More by the Same Author
2012-05-22 My Speech to the Finance Graduates by Robert J. Shiller of Project Syndicate
At this time of year, at graduation ceremonies in America and elsewhere, those about to leave university often hear some final words of advice before receiving their diplomas. For those contemplating a career in finance or related careers in insurance, accounting, auditing, law, or corporate management the message is simple: the world needs you to reinvent the industry.
2011-11-21 The Neuroeconomics Revolution by Robert J. Shiller of Project Syndicate
Economics is at the start of a revolution that is traceable to an unexpected source: medical schools and their research facilities. Neuroscience the science of how the brain, that physical organ inside ones head, really works is beginning to change the way we think about how people make decisions. These findings will inevitably change the way we think about how economies function. In short, we are at the dawn of neuroeconomics. Efforts to link neuroscience to economics have occurred mostly in just the last few years, and the growth of neuroeconomics is still in its early stages.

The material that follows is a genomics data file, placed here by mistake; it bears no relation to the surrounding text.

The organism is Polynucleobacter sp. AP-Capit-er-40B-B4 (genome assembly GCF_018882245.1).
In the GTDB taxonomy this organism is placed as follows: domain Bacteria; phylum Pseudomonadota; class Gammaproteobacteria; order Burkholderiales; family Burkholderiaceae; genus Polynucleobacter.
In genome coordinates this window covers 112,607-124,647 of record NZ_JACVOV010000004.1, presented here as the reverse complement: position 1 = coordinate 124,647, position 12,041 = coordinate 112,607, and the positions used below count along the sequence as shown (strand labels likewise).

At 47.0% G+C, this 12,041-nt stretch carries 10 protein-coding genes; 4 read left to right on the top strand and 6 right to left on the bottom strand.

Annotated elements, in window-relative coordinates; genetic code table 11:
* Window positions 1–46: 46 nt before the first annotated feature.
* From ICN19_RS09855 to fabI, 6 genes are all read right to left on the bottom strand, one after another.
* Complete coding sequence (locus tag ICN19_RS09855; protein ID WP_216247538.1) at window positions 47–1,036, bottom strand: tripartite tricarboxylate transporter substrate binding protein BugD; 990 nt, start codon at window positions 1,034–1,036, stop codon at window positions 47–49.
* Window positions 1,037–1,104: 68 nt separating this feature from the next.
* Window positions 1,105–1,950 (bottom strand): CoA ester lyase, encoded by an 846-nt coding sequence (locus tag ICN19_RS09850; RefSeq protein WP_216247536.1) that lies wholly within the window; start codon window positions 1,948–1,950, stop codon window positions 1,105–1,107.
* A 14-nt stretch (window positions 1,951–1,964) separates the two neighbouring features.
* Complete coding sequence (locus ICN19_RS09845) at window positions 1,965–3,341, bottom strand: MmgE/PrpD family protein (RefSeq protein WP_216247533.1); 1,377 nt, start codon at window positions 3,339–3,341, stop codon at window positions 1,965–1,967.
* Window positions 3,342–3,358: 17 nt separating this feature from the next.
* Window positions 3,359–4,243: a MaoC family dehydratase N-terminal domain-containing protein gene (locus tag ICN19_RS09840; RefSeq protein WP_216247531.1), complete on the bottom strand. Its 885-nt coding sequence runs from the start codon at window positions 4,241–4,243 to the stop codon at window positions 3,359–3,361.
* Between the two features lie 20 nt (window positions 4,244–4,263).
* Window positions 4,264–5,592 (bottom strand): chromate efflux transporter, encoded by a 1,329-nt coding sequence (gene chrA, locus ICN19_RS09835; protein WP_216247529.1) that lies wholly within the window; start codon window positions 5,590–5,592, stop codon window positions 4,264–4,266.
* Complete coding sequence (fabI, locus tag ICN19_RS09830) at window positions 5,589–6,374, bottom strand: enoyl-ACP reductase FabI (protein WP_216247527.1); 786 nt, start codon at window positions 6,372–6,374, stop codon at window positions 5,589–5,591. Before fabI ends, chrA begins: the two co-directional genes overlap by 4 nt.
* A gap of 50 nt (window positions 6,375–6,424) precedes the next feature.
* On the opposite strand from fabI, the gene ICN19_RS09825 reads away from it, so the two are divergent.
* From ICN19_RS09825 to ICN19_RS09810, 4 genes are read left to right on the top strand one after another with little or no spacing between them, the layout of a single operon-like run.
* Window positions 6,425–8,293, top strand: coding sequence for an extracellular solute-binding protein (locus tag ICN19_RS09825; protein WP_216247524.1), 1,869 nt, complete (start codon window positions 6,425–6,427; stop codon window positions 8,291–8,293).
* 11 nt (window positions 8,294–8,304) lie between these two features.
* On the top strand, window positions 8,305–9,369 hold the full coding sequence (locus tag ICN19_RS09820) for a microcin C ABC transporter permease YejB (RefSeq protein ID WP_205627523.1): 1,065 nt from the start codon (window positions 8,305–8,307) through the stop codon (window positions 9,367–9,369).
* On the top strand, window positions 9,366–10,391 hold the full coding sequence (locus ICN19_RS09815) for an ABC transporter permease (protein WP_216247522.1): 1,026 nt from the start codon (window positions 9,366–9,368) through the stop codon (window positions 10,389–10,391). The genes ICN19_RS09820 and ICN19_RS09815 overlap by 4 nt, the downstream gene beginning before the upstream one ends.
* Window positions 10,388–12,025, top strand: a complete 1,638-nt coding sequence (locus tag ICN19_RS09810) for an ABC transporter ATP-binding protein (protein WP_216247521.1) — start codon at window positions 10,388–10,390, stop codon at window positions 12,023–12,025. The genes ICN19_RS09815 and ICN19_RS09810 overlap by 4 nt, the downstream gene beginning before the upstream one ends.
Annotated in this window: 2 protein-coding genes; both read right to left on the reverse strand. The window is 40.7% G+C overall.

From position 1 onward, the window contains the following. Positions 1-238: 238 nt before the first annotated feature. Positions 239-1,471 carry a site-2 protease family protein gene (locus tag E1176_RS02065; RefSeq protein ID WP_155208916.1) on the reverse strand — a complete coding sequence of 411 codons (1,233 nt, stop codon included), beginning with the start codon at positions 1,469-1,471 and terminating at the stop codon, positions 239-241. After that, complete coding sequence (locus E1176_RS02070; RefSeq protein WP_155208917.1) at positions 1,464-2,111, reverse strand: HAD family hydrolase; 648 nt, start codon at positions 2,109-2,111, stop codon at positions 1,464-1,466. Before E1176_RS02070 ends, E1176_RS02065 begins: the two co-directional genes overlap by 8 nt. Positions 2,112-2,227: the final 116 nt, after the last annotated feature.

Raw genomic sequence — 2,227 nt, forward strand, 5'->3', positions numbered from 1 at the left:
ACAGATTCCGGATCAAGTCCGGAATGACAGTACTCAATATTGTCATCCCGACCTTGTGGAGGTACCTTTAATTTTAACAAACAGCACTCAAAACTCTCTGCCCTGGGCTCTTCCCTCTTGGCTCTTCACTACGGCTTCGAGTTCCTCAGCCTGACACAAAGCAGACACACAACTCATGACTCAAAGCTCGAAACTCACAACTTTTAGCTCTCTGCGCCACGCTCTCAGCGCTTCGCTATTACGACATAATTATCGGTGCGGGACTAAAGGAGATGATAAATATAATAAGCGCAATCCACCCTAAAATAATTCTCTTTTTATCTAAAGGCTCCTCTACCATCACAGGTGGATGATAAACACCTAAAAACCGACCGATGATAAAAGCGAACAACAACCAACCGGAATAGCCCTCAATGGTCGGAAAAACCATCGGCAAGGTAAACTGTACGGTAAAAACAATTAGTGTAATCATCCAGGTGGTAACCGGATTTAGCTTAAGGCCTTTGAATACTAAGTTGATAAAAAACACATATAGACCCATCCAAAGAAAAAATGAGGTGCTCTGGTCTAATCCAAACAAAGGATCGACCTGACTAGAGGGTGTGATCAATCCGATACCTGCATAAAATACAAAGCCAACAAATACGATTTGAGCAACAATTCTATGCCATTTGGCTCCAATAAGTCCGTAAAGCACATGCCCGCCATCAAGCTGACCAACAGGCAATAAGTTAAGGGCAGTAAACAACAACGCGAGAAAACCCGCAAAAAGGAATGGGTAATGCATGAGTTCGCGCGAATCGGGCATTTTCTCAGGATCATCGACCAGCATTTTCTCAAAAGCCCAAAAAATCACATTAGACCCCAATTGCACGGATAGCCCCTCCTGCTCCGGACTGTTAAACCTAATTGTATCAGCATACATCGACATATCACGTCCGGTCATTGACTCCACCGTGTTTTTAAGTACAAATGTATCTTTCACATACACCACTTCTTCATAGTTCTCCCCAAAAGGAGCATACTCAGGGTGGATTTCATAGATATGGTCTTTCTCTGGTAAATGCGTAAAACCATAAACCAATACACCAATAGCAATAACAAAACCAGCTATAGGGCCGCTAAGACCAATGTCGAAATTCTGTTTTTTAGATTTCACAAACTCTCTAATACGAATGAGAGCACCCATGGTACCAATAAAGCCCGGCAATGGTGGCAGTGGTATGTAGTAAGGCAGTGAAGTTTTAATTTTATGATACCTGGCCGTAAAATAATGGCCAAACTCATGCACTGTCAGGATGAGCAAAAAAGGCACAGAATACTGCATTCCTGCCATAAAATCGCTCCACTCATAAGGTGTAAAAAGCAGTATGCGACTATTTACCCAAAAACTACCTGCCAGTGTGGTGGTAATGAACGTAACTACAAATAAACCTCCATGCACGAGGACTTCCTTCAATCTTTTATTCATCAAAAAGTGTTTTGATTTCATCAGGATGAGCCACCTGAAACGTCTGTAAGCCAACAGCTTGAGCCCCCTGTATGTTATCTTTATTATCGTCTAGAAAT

2011-09-23 The Great Debt Scare by Robert J. Shiller of Project Syndicate
Most confidence indices today are based on survey questions that ask respondents to assess the economy today or in the near future. But what today's debt fears in Europe and the US really reflect and what is holding back consumption and investment is widespread anxiety about long-term economic prospects.
2011-07-21 Debt and Delusion by Robert J. Shiller of Project Syndicate
The problem that much of the world faces today is that investors are overreacting to debt-to-GDP ratios and demanding fiscal-austerity programs too soon. They are asking governments to cut expenditure while their economies are still vulnerable. Households are running scared, so they cut expenditures as well, and businesses are being dissuaded from borrowing to finance capital expenditures. The lesson is simple: We should worry less about debt ratios and thresholds, and more about our inability to see these indicators for the artificial and often irrelevant constructs that they are.